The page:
Weird Vocal Work

Sometimes the most interesting gigs are the most unusual –says John Kjøller of Basix

When it comes to gigging it’s easiest to think of the most obvious kinds:

putting on concerts in established venues or recording sessions of one’s own music or backing on other artist’s albums.

But, over the years, we’ve had some unusual work that has pushed our careers forward:

* How Many Cafes? Years ago, when our setup was ALOT smaller, we challenged ourselves to see how many cafés we could perform in – in one day! We ended up singing in 17 cafés! We had a small, portable sound system, performed 2-3 songs in each cafe, and then moved on to the next one. The idea was to “be noticed” – and it worked! We were in several newspapers and received some local TV coverage.

*Feel Good at Work Gigs. In Norway we are doing this really cool corporate thing where we visit companies during work-hours. Everybody from the company will be gathered and we’ll do a 45 min “show” which includes audience participation. The point is simply to “feel good at work”. It’s basically an HR thing. This type of gig also generates an audience for our “real” concerts. And CD-sales :-). These gigs are SOOOO much fun! Unfortunately most Danish companies can’t/wont afford it. Norway is excellent went it comes to art! You may be able to take this idea and market yourself to coordinators at larger corporations in your area who are looking for morale boosting events.

*The YouTube Gig This is about generating more “fans” by spreading a video with appropriate content for a target group that don’t yet know us. We do this through Facebook, relevant newsgroups and related blogs. By ‘related’ I mean related to either what we do (vocal stuff) and/or related to the new target group. For example, We recently recorded a song to go with a computer game and then posted this to a bunch of computer game-blogs!

*Dubbing for Animated Movies. For me this happened because of a connection I had through acting that led me to the Danish dubbing studio for Disney. But normally what you do is:

a. Make a short recording with you talking/reading; do a few “voices” (funny, weird or different), changing the sound and feel of your speaking voice.

b. Record a verse/ chorus from a song, – don’t make it “perfect” – make it sound EXACTLY how you actually sing (if you correct the recording by pitching or cutting/pasting you will get into trouble when arriving at the studio – because they will expect you to actually be able to do what they
heard on the recording.)

c. Then write a few words about who you are, what you’ve done before, and why you think they should take you in.

Send this to the dubbing studios in your area. If they like what they hear, they will contact you and you’ll probably be called in for a live audition at the studio.

* The Train-Thing. We got on a train, years ago, going from Aarhus to Copenhagen (a 3 1/2 hour journey at the time) and sang a live gig in various train cars for the travellers (yes, we had permission to do this!) At longer station stops we would get out and sing at the station platform – and then back onto the train. We brought flyers, with contact-info and website-info. That was fun too!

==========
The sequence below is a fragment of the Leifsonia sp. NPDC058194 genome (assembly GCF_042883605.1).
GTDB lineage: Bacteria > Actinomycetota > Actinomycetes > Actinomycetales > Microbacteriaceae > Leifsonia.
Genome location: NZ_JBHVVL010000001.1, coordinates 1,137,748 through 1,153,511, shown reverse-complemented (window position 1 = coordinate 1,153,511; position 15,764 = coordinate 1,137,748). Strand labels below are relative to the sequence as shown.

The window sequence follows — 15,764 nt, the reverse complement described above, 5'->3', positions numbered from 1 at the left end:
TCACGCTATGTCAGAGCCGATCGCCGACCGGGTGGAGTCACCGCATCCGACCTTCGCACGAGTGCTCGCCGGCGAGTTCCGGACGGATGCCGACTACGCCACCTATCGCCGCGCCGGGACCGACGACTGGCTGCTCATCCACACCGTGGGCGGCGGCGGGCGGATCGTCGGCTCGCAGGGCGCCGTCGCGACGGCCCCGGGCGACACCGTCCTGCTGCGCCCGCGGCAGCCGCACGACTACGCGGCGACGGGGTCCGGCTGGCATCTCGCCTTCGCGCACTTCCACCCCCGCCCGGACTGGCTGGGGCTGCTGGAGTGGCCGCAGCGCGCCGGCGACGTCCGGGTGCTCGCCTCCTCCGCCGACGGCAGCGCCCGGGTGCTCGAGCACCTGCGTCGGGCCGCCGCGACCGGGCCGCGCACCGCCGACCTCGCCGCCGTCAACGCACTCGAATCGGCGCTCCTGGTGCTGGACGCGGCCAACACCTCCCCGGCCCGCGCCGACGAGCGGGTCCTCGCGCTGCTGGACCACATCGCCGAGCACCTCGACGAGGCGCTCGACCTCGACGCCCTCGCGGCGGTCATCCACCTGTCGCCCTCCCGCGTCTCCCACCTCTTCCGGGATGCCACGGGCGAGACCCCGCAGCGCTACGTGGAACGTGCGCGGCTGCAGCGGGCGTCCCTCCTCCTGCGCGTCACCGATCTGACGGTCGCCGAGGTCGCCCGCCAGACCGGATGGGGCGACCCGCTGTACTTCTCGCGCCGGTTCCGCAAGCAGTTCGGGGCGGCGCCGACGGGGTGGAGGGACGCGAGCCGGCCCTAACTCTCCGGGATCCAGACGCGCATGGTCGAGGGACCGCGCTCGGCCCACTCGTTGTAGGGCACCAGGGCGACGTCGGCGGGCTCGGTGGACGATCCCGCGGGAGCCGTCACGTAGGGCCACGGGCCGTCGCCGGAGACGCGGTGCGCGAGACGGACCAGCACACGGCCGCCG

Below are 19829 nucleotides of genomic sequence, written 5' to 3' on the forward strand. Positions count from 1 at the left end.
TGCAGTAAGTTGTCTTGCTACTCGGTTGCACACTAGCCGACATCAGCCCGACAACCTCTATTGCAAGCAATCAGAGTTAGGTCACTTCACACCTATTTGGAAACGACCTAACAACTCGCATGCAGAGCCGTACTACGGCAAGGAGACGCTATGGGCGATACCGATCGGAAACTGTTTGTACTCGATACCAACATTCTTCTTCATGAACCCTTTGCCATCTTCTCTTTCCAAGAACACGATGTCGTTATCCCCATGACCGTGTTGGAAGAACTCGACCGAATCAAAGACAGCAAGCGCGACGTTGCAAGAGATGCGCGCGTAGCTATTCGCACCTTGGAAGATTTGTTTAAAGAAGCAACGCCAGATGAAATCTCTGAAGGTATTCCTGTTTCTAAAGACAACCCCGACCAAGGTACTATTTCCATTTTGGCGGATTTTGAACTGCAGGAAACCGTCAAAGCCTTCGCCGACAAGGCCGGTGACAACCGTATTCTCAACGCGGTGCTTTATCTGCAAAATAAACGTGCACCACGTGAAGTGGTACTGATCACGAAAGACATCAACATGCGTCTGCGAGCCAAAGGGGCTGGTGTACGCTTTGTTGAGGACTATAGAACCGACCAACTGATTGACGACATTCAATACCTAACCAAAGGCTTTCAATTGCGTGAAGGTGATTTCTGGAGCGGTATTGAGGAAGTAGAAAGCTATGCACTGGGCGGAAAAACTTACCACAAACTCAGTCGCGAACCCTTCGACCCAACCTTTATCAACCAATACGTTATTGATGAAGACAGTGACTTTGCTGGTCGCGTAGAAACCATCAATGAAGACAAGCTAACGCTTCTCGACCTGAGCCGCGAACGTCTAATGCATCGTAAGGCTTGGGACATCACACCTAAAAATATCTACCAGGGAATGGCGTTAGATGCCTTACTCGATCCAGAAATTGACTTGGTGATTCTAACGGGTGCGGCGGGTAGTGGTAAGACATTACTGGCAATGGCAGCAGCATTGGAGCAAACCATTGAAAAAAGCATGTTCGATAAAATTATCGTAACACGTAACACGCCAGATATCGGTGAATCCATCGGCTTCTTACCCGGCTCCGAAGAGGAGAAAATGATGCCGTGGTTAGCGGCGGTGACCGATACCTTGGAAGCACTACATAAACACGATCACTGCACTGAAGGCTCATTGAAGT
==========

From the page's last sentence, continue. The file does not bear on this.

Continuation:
Final Thought

There are more stories but I think you probably get the point now!

Think outside of the box when it comes to introducing people to your voice.

Try some new and strange ideas – and prepare to be noticed.

-John Kjøller of Basix

My Reactions to this Week’s Peer Review Vids

Anouki – Beyonce Cover

Very Nice job, Anouke! I want you to think about ‘breathing’. There is a tendency in contemporary music to ignore the natural phrasing that goes with our spoken language. Singers are breathing in the middle of sentences – in places that they wouldn’t dream of breathing if they were to speak the same sentence. Sometimes this enhances the artistry of our musical expression (sometimes it doesn’t), but I notice that you are taking it even a step further by breathing in the middle of word. ;-) I’m talking about ‘Mariiiii – (breath) – hiia’. Think about what the words mean and how the language ‘works’. And then think through how to best communicate this in your phrasing. How would I say this? Where would I breathe? How can I emphasize important words?

James Grant – Southern View (Original)

This is a tough performance for me to comment on… because I actually think it is working really well! I stay interested in your story all the way though! If I had to pick out one thing to comment on – in this already very professional performance – it would be that this IS a video rather than merely a recording; I am wondering about your visual expression which is close to not existing ;-) Your words are delivered in a way that makes so much sense, but I see a guy that seems completely indifferent to what he is saying. I’m not asking for an actor, just for more of a correspondence between what I hear and what I see. Perhaps get a mic that doesn’t need you to be so close? Maybe lose the harmonica? Get rid of all the stuff you are ‘hiding’ behind, and let me have the full experience: words, song – and YOU!

-John Kjøller of Basix

See VoiceCouncil’s Exclusive Interview with Basix

With a grand total of 4 international CARA awards, including “Best European Album” and “Best Holiday Album” the Danish vocal pop group Basix has proven themselves to be among the very best of a cappella groups worldwide. Follow the group on or